Hi, i am 17 years hold. Me and my friend got into a situation from slashing someones tires. The court ordered us to pay $274 for restitution, me and my friend had to split the restitution 2 ways which will be $137 each. I have payed my half of the restitution, but my friend has not we have our last adjournment tomorrow. What will most likely to happen to me if my friend doesn't pay his half of restitution and what will happen to him? Would i get the same discipline as him even though i payed my half of the restitution already? Please email me as soon as you can due to me having to appear in court tomorrow at 3pm Monday
The answer depends on how your case was resolved, and if it was resolved.
For instance, if you ALREADY pleaded guilty, and as part of the plea the judge ordered you to pay restitution, then it would have happened in one of two ways: first, the judge could have said "you pay your half and he pays his half". Or, the court could have said "the total restitution is $274, and I don't care who pays what part, as long as a total of $274 gets to the victim (that's called "joint and several" restitution). If it was the first one, you're all set. If it was the second one, the judge could take the position that you still owe another $137 to the victim, and you'll have to collect it on your own from your friend. The Judge could also take the position that you've violated the terms of the plea deal, and (theoretically) put you in jail. Most judges just want the victim to get the money back, so that's unusual in my experience.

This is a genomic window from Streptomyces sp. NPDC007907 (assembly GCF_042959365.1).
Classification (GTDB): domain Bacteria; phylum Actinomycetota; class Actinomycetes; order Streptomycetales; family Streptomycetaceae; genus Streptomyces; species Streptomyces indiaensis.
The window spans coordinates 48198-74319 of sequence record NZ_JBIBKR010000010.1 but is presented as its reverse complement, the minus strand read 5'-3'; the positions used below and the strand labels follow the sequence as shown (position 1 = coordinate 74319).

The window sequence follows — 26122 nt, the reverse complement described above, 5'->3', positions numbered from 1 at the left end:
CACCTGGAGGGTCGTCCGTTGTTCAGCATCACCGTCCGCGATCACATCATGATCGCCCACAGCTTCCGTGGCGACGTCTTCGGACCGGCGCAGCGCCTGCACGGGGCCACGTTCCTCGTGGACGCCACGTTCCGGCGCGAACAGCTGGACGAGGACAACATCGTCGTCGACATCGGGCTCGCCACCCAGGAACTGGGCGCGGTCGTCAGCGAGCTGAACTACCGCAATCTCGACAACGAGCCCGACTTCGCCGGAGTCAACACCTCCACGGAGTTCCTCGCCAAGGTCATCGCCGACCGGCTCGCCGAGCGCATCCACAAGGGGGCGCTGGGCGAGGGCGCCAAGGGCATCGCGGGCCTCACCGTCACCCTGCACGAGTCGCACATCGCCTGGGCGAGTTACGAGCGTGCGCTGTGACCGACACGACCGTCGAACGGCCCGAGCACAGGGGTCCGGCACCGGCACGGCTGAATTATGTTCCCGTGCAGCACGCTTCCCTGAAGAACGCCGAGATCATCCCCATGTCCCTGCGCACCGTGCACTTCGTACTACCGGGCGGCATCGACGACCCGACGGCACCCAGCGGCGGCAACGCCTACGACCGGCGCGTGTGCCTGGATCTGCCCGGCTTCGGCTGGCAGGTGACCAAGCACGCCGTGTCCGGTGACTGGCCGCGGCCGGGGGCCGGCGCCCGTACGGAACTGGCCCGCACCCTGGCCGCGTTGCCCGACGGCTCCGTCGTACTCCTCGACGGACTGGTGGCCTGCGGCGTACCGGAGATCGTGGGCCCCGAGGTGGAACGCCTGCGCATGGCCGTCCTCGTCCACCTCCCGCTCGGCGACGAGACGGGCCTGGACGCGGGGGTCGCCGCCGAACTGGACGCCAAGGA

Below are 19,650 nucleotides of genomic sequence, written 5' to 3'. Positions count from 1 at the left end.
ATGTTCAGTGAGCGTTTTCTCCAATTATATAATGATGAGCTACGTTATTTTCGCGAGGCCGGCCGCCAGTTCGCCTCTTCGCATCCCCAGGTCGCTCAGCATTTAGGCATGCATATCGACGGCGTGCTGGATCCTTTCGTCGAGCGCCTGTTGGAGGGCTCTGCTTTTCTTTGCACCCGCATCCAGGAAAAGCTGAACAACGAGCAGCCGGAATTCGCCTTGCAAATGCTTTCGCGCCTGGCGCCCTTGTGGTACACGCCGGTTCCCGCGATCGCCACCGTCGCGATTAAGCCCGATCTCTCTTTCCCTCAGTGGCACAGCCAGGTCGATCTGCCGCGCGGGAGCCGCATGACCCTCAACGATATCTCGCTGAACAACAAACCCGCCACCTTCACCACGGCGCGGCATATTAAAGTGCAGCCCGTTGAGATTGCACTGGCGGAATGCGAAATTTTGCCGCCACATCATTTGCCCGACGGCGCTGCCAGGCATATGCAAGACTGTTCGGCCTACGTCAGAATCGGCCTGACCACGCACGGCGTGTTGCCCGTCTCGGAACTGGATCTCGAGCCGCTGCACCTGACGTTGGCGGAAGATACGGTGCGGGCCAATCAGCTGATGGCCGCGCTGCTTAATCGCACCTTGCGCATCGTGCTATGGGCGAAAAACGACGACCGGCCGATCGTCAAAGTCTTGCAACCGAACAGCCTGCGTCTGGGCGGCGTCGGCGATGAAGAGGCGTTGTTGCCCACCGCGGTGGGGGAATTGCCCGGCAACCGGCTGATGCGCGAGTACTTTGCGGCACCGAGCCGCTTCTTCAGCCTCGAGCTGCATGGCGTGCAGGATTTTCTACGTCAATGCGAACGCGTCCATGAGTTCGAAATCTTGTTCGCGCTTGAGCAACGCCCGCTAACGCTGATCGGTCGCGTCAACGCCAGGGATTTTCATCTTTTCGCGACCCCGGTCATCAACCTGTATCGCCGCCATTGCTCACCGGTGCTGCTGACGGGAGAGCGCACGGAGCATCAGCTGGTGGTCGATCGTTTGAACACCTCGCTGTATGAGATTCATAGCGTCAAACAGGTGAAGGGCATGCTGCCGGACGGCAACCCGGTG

Or, if you HAVE NOT YET pleaded guilty, but as part of the plea the judge will order you to pay restitution, then the same two ways as above could still happen, but the judge might give you another adjournment to try to put the money together (or get your friend do it).
You need to talk to your attorney to see what actually happened. Good luck at court, and with your friend.
There's really nothing I can add to what my colleague from Troy said, except that you should bring whatever proof you have that you made restitution with you to court. While it's possible the judge could apply the other half of the restitution to you, as earlier mentioned, you want to create the impression on the court that you've accepted responsibility and that you shouldn't be held responsible for your friend's obligation. The judge MAY be sympathetic to your explanation and hold your friend's feet to the fire; let him. While your co-defendant may also be your friend, your friend is also proving his value, or lack thereof, by not having made restitution to this point.
The restitution order by the Judge will control. If the judge said each of you pay half, your okay.
Any response I provide is meant as a general view on the subject and is no way intended to be specific legal advice to any individual. If you wish specific advice, you should hire and consult with an attorney of your choosing.
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